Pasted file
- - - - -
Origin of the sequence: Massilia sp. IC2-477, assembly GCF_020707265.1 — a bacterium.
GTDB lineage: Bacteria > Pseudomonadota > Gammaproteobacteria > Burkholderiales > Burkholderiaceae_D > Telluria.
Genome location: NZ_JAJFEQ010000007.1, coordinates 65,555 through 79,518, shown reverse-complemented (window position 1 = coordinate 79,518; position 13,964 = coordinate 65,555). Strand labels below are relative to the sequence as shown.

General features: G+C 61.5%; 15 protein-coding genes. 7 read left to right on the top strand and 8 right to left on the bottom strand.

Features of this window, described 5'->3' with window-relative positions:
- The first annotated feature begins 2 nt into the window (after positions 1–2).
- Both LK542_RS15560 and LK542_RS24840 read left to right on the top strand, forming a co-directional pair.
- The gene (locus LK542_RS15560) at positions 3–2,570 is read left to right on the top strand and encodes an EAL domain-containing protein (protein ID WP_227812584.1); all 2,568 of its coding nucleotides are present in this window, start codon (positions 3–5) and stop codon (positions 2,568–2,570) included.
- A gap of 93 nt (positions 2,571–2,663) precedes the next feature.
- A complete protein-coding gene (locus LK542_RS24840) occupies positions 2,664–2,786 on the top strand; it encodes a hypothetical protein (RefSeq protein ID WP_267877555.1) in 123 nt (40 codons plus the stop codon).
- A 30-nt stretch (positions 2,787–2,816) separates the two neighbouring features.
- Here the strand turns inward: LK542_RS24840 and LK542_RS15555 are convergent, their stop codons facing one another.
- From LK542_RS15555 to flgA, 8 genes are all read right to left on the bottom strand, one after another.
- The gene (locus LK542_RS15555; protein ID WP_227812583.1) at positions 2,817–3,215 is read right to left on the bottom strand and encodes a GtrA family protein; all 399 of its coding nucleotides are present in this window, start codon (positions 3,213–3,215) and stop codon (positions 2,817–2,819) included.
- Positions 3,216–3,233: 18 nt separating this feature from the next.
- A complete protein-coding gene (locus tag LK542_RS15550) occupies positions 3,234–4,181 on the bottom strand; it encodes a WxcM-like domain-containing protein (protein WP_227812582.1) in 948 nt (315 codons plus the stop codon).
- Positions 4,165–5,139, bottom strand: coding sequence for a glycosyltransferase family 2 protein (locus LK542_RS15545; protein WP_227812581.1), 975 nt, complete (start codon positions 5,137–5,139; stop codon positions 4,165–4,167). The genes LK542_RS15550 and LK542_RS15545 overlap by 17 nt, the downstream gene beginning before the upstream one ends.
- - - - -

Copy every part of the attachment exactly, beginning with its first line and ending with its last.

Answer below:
Origin of the sequence: Massilia sp. IC2-477, assembly GCF_020707265.1 — a bacterium.
GTDB lineage: Bacteria > Pseudomonadota > Gammaproteobacteria > Burkholderiales > Burkholderiaceae_D > Telluria.
Genome location: NZ_JAJFEQ010000007.1, coordinates 65,555 through 79,518, shown reverse-complemented (window position 1 = coordinate 79,518; position 13,964 = coordinate 65,555). Strand labels below are relative to the sequence as shown.

General features: G+C 61.5%; 15 protein-coding genes. 7 read left to right on the top strand and 8 right to left on the bottom strand.

Features of this window, described 5'->3' with window-relative positions:
- The first annotated feature begins 2 nt into the window (after positions 1–2).
- Both LK542_RS15560 and LK542_RS24840 read left to right on the top strand, forming a co-directional pair.
- The gene (locus LK542_RS15560) at positions 3–2,570 is read left to right on the top strand and encodes an EAL domain-containing protein (protein ID WP_227812584.1); all 2,568 of its coding nucleotides are present in this window, start codon (positions 3–5) and stop codon (positions 2,568–2,570) included.
- A gap of 93 nt (positions 2,571–2,663) precedes the next feature.
- A complete protein-coding gene (locus LK542_RS24840) occupies positions 2,664–2,786 on the top strand; it encodes a hypothetical protein (RefSeq protein ID WP_267877555.1) in 123 nt (40 codons plus the stop codon).
- A 30-nt stretch (positions 2,787–2,816) separates the two neighbouring features.
- Here the strand turns inward: LK542_RS24840 and LK542_RS15555 are convergent, their stop codons facing one another.
- From LK542_RS15555 to flgA, 8 genes are all read right to left on the bottom strand, one after another.
- The gene (locus LK542_RS15555; protein ID WP_227812583.1) at positions 2,817–3,215 is read right to left on the bottom strand and encodes a GtrA family protein; all 399 of its coding nucleotides are present in this window, start codon (positions 3,213–3,215) and stop codon (positions 2,817–2,819) included.
- Positions 3,216–3,233: 18 nt separating this feature from the next.
- A complete protein-coding gene (locus tag LK542_RS15550) occupies positions 3,234–4,181 on the bottom strand; it encodes a WxcM-like domain-containing protein (protein WP_227812582.1) in 948 nt (315 codons plus the stop codon).
- Positions 4,165–5,139, bottom strand: coding sequence for a glycosyltransferase family 2 protein (locus LK542_RS15545; protein WP_227812581.1), 975 nt, complete (start codon positions 5,137–5,139; stop codon positions 4,165–4,167). The genes LK542_RS15550 and LK542_RS15545 overlap by 17 nt, the downstream gene beginning before the upstream one ends.